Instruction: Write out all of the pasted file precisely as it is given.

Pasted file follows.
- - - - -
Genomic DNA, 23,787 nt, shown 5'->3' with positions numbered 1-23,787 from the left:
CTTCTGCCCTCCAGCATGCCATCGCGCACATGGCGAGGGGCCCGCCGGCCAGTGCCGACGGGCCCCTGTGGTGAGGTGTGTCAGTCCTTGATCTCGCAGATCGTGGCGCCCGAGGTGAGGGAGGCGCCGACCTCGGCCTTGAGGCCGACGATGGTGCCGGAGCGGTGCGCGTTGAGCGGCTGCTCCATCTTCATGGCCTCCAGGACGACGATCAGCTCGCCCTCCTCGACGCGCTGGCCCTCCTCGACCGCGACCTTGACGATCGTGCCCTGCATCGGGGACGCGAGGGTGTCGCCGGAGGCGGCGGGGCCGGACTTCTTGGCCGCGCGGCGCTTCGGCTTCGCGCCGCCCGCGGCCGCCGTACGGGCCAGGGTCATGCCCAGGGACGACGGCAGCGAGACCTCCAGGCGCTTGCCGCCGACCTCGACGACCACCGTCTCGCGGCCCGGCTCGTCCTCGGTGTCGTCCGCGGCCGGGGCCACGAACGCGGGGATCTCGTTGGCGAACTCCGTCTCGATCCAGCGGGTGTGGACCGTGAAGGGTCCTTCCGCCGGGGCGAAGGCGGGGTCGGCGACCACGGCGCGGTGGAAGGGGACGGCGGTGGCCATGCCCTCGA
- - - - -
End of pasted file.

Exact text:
Genomic DNA, 23,787 nt, shown 5'->3' with positions numbered 1-23,787 from the left:
CTTCTGCCCTCCAGCATGCCATCGCGCACATGGCGAGGGGCCCGCCGGCCAGTGCCGACGGGCCCCTGTGGTGAGGTGTGTCAGTCCTTGATCTCGCAGATCGTGGCGCCCGAGGTGAGGGAGGCGCCGACCTCGGCCTTGAGGCCGACGATGGTGCCGGAGCGGTGCGCGTTGAGCGGCTGCTCCATCTTCATGGCCTCCAGGACGACGATCAGCTCGCCCTCCTCGACGCGCTGGCCCTCCTCGACCGCGACCTTGACGATCGTGCCCTGCATCGGGGACGCGAGGGTGTCGCCGGAGGCGGCGGGGCCGGACTTCTTGGCCGCGCGGCGCTTCGGCTTCGCGCCGCCCGCGGCCGCCGTACGGGCCAGGGTCATGCCCAGGGACGACGGCAGCGAGACCTCCAGGCGCTTGCCGCCGACCTCGACGACCACCGTCTCGCGGCCCGGCTCGTCCTCGGTGTCGTCCGCGGCCGGGGCCACGAACGCGGGGATCTCGTTGGCGAACTCCGTCTCGATCCAGCGGGTGTGGACCGTGAAGGGTCCTTCCGCCGGGGCGAAGGCGGGGTCGGCGACCACGGCGCGGTGGAAGGGGACGGCGGTGGCCATGCCCTCGA